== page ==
Nature operates by profusion. Think of the nearly infinite number of seeds that fall to the earth, only a fraction of which take root to become trees...Similarly, human beings engaged in the creative process explore an astronomical number of possible patterns before settling on an idea. Novelist John Gardner suggests that writers need some magic key for getting in touch with these secret reserves of imaginative power. What we lack is not ideas but a direct means of getting in touch with them.
Clustering is that magic key....It is the crucial first step for bypassing our logical, orderly Sign-mind [left brain] consciousness to touch the mental life of daydream, random thought, remembered incident, image, or sensation.
Clustering is a nonlinear brainstorming process akin to free association. It makes an invisible Design-mind [right brain] process visible through a nonlinear spilling out of lightning associations that allows patterns to emerge...It is the writing tool that accepts wondering, not-knowing, seeming chaos, gradually mapping an interior landscape as ideas begin to emerge.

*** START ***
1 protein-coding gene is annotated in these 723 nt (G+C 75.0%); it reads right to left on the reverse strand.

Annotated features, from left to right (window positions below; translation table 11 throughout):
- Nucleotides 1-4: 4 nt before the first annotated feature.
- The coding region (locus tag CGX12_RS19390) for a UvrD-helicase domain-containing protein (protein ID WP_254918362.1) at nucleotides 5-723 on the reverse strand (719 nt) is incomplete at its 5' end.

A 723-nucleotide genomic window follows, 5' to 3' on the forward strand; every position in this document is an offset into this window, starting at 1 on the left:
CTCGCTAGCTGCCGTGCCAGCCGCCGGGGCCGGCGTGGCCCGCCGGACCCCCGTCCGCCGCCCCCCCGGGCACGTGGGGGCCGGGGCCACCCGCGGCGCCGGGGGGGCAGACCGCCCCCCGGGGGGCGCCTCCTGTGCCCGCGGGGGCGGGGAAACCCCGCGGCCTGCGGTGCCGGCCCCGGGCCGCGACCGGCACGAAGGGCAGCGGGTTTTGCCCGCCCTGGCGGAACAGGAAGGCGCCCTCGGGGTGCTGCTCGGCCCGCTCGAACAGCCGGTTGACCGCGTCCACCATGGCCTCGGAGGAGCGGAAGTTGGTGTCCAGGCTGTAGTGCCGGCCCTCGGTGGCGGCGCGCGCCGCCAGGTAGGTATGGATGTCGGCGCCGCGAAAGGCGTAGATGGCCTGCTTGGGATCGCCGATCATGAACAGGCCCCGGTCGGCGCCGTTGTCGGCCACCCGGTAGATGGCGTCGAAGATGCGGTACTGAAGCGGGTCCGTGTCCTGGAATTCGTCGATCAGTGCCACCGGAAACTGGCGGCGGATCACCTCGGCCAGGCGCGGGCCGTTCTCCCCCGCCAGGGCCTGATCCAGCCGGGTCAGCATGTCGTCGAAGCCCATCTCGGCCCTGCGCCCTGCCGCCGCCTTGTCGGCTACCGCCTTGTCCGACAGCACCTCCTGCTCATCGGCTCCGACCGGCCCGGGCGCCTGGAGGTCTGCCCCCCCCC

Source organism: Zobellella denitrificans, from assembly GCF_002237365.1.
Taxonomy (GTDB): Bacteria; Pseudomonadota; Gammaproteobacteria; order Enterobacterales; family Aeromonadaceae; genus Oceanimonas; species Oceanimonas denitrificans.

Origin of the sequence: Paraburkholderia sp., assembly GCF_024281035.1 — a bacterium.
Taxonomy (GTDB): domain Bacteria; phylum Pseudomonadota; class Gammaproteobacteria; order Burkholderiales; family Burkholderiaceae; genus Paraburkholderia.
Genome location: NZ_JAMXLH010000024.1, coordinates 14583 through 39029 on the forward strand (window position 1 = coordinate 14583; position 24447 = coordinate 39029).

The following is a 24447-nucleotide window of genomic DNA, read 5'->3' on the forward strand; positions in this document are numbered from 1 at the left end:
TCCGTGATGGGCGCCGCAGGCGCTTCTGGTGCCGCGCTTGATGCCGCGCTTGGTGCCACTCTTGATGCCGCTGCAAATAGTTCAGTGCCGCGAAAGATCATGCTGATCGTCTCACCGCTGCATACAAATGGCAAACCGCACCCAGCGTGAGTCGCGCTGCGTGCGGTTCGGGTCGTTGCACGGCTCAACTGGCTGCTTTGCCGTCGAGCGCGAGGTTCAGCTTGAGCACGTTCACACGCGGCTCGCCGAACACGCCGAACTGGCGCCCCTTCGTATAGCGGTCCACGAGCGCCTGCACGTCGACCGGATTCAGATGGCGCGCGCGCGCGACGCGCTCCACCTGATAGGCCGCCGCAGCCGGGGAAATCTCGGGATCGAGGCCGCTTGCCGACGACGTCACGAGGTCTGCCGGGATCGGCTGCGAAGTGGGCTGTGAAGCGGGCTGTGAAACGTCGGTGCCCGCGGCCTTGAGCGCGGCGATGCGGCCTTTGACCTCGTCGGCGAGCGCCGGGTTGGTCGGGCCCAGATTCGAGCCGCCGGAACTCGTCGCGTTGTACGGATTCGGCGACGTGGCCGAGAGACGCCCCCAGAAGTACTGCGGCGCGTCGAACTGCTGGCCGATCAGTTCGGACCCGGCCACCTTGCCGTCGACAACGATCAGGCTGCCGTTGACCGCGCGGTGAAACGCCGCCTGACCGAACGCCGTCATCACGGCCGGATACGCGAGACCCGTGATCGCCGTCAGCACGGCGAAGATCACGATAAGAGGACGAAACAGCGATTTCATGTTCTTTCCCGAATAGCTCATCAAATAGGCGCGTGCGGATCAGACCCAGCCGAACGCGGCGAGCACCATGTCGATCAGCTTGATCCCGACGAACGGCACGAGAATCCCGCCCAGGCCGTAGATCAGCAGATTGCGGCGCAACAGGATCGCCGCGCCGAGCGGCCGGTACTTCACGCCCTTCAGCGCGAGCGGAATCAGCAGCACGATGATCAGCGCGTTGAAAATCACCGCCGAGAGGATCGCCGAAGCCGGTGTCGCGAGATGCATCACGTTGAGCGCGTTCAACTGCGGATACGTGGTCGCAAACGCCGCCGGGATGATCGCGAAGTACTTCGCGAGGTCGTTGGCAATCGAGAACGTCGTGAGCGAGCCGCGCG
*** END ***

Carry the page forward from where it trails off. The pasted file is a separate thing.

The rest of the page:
Gabriele Rico, PhD; Writing the Natural Way
I thought you could beat, pummel, and thrash an idea into existence. Under such treatment of course any decent idea folds up its paws, fixes its eyes on eternity, and dies.
To me a cluster is an expanding universe with each word a potential galaxy capable at each moment of throwing out universes of its own.
A Reno teacher after a workshop
WRITING PROMPT: To create a cluster, you begin with a nucleus word, circled, on a fresh page. Now you simply let go and begin to flow with any current of connections that come into your head. Write these down rapidly, each in its own circle, radiating outward from the center in any direction they want to go. Connect each new word or phrase with a line to the preceding circle. When something new and different strikes you, begin again at the central nucleus and radiate outward until those associations are exhausted...This relaxed receptivity to ideas usually generates another spurt of associations until at some point you experience a sudden sense of what you are going to write about. At that point, simply stop clustering and begin writing.
Gabriele Rico, PhD, Writing the Natural Way